A Globalising Japanese Retail Market

UNI Newsdesk, 23 June 2003

In his fraternal address to the JSD Convention in Tokyo, UNI General Secretary Philip J. Jennings drew attention to the globalising retail market in Japan. Commerce is now a global business. A handful of companies dominate the global retail and wholesale markets.

In Japan the market was once closed to the presence of multinationals but that is no longer the case as the global players such as Wal-Mart, Carrefour, IKEA, Metro and Tesco have now entered Japan.

Jennings encouraged the JSD and Japanese commercial workers unions to ensure that all companies have union representation.

Jennings drew attention to the world's largest commercial operator, Wal-Mart. He explained the anger that so many unions felt at Wal-Mart because in its home market in the USA, it systematically does all it can to crush, dismiss and intimidate anyone that seeks to join a union. He observed that: Wal-Mart is a corporate bully. We demand they change their ways at home and stop exporting their anti-union terror tactics.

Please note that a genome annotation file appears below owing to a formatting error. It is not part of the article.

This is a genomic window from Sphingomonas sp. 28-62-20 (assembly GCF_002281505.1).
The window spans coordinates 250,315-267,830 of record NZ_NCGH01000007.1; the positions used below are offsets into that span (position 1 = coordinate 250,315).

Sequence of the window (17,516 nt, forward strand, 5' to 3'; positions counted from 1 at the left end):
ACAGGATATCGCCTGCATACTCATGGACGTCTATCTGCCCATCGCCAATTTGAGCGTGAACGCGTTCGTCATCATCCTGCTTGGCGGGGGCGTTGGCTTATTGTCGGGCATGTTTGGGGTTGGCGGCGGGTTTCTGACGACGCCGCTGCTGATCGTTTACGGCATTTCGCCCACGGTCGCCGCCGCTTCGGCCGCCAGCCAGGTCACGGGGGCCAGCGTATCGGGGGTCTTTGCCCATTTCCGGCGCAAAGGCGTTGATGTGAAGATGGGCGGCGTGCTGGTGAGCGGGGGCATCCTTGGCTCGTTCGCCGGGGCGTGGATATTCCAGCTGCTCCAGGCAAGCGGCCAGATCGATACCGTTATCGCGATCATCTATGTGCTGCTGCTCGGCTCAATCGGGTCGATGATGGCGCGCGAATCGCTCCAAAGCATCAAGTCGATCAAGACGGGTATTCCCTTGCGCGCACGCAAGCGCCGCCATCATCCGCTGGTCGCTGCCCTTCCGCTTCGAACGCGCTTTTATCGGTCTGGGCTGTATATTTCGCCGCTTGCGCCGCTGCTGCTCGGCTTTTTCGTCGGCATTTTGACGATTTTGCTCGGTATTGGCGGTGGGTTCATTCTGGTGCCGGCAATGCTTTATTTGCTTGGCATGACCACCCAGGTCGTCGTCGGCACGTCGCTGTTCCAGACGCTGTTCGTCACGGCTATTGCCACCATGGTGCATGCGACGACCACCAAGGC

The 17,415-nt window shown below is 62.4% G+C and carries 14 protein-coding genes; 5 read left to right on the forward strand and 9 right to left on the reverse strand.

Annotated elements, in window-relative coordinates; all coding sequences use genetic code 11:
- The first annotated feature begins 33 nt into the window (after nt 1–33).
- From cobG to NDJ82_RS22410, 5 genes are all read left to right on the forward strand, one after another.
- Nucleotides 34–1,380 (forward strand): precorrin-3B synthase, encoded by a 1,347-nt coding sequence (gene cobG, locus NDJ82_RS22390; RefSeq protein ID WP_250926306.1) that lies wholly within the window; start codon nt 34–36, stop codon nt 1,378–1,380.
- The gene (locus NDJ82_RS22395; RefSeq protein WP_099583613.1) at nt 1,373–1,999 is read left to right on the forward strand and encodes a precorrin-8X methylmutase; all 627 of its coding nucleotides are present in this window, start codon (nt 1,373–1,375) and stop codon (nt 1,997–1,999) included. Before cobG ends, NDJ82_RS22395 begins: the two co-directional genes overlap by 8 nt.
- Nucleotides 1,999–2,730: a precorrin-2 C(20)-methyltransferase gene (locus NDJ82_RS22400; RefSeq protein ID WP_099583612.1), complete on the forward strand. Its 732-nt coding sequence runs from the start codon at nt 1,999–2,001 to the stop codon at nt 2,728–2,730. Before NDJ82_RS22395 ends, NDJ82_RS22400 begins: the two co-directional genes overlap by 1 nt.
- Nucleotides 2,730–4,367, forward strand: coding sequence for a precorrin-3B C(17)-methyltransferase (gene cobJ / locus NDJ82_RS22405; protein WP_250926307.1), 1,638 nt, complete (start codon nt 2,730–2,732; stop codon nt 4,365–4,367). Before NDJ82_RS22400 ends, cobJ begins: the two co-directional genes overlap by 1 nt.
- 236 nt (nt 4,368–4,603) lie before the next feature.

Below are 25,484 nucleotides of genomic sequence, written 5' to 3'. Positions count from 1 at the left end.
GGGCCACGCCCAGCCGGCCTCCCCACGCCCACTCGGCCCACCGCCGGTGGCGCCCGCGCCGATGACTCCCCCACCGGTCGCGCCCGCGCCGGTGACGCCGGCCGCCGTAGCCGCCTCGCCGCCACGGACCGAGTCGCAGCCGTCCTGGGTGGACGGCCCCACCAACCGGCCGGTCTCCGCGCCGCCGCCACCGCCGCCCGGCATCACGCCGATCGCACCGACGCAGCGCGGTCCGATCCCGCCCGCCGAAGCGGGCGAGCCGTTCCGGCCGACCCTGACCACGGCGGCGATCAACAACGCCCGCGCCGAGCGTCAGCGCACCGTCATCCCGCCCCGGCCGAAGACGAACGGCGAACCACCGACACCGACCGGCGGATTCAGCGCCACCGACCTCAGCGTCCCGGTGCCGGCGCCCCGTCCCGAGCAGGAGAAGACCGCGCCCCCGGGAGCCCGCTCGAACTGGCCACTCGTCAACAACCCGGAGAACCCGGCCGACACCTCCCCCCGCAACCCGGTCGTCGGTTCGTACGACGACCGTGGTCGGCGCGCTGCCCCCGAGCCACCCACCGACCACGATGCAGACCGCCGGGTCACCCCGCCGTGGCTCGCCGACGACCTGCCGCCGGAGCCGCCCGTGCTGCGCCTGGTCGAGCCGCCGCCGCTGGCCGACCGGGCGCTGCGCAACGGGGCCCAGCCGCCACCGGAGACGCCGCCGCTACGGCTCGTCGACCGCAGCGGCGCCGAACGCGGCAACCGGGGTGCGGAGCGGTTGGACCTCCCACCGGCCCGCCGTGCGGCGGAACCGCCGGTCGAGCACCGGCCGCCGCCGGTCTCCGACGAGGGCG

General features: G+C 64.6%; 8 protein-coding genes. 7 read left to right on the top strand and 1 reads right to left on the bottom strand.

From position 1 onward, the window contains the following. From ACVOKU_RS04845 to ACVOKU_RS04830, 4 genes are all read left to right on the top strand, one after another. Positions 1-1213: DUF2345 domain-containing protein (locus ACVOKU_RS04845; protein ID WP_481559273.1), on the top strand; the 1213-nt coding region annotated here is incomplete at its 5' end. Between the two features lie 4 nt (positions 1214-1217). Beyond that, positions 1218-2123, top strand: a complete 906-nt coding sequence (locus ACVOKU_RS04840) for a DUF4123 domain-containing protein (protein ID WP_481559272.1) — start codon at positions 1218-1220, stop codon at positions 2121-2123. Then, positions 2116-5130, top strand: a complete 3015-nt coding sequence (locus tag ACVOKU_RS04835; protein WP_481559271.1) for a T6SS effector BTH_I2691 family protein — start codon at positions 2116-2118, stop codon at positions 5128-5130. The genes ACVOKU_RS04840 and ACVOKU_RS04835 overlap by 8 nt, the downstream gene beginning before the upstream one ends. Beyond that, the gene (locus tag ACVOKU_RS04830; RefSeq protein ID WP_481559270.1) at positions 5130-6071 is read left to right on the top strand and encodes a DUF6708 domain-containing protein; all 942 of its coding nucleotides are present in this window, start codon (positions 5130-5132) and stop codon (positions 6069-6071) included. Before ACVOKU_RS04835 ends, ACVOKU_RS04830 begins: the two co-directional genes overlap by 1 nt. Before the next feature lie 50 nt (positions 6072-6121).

Jennings recalled the words of Sam Walton, the founder of Wal-Mart who was fond of saying: Never get so set in your ways, you cannot change. We ask the current Wal-Mart leaders to take this advice and change their ways.

Jennings congratulated the JSD on their help to build unions in the Asia and Pacific.

The Asian economic miracle of the 70's and 80's brought with it the growth of large and international shopping centres throughout the region.

UNI-Apro Commerce is now tackling this and welcomes the union initiatives in Japan to organise all commerce employees. Until recently those on part-time and short term contracts were ignored by the unions.

In Japan today whilst 30% of all the 21 million white-collar workers are atypical only 2.7% of them are organised into unions.

The JSD Convention took place against a sombre economic background. The land which once was admired for lifelong employment now has a 5.3% unemployment rate; the economy shrunk by 0.7% in 2002 and bankruptcies are rocketing.

A structural change is taking place in the workforce toward more casual practices. The government is currently battling to introduce a new labour law to make it easier to dismiss staff. Japanese companies are eager to take advantage of low wage countries. The number of staff working in Japanese companies abroad increased from 1.62 million to 3.14 million between 1991 and 2001. Of the 3.14 million, 1.9 million of them are to be found in Asia.

The overall union organising rate in Japan now stands at 20.2%. The work of JSD to recruit new members is crucial to the entire Japanese labour movement.